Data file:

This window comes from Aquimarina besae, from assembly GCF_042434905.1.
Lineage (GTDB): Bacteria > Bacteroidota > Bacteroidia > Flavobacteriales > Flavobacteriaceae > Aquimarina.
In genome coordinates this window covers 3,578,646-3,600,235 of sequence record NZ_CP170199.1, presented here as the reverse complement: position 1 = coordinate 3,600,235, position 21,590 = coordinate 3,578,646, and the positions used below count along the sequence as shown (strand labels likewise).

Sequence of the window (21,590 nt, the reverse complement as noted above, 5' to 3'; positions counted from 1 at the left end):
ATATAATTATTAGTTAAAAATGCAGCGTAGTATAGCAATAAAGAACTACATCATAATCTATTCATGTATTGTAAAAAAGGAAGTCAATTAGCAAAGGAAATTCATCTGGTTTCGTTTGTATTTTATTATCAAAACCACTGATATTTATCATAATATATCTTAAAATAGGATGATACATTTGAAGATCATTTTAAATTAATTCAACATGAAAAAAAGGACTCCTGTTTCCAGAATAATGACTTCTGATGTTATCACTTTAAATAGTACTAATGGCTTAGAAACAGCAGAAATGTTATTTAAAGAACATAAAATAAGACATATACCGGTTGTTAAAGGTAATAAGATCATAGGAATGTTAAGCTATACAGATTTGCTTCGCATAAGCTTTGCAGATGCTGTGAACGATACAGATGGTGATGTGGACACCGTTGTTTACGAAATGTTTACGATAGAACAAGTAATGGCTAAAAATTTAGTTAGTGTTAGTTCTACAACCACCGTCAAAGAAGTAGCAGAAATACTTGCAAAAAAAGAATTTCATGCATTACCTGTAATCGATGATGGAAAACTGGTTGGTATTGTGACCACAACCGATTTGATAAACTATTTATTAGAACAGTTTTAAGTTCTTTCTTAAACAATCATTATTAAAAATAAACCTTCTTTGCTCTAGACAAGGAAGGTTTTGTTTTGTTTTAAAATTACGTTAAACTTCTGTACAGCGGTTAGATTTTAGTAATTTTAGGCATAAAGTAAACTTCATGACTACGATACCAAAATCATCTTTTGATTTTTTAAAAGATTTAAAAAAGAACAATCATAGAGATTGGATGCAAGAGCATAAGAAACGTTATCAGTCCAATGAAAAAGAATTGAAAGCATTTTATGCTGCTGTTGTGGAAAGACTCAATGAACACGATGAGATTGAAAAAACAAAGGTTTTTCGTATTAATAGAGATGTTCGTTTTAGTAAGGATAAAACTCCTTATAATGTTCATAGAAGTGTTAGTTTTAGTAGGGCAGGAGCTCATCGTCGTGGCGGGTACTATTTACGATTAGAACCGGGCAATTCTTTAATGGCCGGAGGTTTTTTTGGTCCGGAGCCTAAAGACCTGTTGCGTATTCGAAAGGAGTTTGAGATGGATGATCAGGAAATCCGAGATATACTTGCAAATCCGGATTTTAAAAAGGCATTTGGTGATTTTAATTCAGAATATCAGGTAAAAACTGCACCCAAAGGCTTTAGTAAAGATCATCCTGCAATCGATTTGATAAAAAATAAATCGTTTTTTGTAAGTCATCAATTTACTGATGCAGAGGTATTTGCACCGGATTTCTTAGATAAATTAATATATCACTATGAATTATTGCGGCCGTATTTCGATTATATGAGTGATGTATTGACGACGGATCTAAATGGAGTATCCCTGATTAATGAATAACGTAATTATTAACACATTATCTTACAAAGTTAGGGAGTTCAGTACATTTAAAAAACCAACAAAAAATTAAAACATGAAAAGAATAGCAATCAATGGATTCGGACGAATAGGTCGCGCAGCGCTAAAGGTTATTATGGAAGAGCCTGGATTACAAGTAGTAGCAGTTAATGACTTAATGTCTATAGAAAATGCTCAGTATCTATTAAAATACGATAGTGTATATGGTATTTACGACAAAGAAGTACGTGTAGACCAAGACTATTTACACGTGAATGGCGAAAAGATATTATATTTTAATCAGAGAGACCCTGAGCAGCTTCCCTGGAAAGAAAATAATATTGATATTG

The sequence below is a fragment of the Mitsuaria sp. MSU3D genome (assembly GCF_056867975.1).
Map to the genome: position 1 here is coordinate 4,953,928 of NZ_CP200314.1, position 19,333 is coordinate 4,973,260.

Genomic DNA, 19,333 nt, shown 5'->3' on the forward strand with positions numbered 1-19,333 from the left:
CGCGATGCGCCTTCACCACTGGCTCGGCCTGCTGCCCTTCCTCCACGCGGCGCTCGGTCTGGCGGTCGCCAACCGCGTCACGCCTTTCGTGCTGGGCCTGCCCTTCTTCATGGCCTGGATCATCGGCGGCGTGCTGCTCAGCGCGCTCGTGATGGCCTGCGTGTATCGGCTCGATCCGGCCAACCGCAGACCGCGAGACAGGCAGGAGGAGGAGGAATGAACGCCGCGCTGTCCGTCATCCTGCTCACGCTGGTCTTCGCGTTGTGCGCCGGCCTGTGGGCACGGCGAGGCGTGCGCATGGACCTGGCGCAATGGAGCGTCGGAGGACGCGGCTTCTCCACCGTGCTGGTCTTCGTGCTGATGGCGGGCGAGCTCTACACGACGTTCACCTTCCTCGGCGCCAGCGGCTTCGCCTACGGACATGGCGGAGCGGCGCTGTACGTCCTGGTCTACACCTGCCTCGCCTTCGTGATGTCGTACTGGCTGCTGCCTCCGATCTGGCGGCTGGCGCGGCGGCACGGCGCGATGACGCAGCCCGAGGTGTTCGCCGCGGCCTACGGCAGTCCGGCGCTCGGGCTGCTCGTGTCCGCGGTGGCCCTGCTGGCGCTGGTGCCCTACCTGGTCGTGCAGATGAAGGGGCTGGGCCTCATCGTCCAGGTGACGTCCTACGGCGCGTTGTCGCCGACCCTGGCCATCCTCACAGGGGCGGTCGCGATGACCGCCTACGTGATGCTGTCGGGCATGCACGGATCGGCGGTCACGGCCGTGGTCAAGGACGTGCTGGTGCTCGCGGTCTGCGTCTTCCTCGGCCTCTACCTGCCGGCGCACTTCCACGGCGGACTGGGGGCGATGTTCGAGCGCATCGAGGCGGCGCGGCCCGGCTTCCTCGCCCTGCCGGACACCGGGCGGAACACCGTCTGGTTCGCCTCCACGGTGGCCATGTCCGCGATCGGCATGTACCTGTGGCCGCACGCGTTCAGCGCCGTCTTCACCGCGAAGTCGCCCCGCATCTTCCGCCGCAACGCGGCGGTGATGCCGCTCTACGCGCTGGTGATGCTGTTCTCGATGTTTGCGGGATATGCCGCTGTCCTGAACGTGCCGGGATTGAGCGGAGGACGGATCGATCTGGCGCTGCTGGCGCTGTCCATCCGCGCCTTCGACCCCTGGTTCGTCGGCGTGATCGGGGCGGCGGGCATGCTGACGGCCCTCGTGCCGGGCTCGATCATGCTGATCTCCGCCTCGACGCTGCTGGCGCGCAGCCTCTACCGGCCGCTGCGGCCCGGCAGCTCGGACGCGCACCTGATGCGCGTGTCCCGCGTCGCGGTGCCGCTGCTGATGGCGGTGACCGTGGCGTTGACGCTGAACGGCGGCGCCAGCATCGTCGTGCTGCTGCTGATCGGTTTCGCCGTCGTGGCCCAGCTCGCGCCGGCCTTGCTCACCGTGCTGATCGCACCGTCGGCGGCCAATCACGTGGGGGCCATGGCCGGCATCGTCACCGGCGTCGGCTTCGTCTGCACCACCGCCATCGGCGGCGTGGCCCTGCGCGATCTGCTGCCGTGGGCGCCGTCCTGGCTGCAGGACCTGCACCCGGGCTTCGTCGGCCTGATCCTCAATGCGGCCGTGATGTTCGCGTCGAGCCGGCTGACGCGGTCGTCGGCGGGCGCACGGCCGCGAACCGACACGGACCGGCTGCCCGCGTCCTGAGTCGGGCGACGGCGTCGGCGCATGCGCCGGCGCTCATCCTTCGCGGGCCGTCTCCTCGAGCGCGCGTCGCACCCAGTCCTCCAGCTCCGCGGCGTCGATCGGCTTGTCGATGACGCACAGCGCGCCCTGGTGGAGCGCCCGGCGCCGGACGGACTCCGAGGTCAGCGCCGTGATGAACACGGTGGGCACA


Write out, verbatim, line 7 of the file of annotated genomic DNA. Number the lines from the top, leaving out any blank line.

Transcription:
Map to the genome: position 1 here is coordinate 4,953,928 of NZ_CP200314.1, position 19,333 is coordinate 4,973,260.